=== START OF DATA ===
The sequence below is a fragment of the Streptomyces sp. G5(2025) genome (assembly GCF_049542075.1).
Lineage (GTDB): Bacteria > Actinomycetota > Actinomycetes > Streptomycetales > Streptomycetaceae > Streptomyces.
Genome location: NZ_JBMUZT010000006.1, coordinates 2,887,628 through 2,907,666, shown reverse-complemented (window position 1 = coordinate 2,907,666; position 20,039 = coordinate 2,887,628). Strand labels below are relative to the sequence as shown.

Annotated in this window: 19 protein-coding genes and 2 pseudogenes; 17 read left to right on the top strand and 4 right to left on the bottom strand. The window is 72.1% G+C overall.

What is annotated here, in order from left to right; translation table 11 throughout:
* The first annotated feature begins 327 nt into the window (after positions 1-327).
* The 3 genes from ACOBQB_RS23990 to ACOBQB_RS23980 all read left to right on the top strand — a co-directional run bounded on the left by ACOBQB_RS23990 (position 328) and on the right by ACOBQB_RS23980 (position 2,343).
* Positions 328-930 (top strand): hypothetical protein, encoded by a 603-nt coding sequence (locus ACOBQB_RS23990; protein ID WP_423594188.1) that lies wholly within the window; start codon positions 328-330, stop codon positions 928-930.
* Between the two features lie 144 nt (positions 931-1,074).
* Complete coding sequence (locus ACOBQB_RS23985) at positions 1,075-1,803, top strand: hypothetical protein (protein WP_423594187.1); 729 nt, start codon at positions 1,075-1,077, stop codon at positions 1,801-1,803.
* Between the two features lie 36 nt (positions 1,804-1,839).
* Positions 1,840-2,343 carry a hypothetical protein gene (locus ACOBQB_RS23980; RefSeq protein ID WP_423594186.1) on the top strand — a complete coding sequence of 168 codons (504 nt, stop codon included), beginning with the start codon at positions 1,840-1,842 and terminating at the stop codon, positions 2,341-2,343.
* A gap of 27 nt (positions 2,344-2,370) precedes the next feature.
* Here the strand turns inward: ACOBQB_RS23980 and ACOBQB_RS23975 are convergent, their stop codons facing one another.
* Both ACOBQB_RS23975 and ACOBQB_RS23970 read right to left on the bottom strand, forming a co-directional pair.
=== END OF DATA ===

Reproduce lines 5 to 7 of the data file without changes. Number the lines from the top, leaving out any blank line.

What is annotated here, in order from left to right; translation table 11 throughout:
* The first annotated feature begins 327 nt into the window (after positions 1-327).
* The 3 genes from ACOBQB_RS23990 to ACOBQB_RS23980 all read left to right on the top strand — a co-directional run bounded on the left by ACOBQB_RS23990 (position 328) and on the right by ACOBQB_RS23980 (position 2,343).